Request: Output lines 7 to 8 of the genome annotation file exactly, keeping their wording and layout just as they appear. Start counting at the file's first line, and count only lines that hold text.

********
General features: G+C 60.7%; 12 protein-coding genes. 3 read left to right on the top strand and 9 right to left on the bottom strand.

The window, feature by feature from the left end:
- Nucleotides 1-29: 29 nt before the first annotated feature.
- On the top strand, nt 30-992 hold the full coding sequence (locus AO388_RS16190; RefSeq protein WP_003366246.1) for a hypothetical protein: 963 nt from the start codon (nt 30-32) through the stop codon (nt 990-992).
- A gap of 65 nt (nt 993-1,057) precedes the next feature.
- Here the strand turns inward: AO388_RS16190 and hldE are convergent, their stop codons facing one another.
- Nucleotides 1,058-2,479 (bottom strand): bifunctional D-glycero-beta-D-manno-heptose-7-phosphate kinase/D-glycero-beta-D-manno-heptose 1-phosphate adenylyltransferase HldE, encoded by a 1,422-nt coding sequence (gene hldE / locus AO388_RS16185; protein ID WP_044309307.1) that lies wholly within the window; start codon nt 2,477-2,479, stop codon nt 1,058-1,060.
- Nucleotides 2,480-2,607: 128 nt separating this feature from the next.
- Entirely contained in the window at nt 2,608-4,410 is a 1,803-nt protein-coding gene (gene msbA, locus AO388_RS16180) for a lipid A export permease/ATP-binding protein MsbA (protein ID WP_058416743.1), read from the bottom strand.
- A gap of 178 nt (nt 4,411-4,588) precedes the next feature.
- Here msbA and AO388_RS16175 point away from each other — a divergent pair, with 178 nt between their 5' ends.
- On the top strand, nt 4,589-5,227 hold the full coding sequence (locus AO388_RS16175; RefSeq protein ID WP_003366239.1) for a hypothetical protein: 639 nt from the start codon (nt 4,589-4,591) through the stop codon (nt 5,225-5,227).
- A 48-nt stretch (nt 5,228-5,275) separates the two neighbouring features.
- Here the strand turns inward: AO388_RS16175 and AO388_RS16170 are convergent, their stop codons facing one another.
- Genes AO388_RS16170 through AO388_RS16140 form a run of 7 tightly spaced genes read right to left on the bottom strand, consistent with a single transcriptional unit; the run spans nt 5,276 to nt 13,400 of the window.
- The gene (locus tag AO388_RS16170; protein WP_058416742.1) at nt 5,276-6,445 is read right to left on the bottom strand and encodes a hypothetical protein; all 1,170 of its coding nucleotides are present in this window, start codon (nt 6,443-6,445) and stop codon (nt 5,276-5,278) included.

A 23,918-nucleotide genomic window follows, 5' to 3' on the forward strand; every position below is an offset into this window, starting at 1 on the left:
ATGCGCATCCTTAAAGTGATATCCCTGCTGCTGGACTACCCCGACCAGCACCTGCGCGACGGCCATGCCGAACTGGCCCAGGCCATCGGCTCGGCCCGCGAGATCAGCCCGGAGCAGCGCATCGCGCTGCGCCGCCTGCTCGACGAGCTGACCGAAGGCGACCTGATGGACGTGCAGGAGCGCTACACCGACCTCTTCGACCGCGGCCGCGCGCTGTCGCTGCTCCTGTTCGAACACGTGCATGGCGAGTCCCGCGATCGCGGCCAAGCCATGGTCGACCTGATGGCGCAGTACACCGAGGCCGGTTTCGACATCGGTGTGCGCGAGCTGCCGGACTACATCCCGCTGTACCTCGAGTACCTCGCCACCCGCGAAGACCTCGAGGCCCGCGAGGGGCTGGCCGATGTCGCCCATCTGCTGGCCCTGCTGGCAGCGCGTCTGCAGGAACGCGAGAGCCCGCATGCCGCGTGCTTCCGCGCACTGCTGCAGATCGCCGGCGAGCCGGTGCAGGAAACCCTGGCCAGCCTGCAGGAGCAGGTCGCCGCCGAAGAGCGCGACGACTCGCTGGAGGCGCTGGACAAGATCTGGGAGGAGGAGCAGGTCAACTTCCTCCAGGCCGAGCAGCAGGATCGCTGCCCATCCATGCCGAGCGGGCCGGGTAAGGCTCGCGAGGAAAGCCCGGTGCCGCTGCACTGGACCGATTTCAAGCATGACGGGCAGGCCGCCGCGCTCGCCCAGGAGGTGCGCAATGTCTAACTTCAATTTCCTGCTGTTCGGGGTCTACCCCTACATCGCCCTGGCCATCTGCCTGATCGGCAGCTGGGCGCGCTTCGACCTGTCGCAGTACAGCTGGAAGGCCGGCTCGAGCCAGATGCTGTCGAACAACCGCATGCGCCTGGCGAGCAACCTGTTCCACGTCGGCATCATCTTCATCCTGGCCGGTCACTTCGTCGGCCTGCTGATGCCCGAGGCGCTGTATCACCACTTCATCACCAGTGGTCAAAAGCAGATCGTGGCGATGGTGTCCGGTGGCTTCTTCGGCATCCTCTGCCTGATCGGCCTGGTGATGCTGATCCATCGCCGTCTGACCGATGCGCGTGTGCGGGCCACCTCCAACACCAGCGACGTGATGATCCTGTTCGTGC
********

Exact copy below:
- Nucleotides 1,058-2,479 (bottom strand): bifunctional D-glycero-beta-D-manno-heptose-7-phosphate kinase/D-glycero-beta-D-manno-heptose 1-phosphate adenylyltransferase HldE, encoded by a 1,422-nt coding sequence (gene hldE / locus AO388_RS16185; protein ID WP_044309307.1) that lies wholly within the window; start codon nt 2,477-2,479, stop codon nt 1,058-1,060.
- Nucleotides 2,480-2,607: 128 nt separating this feature from the next.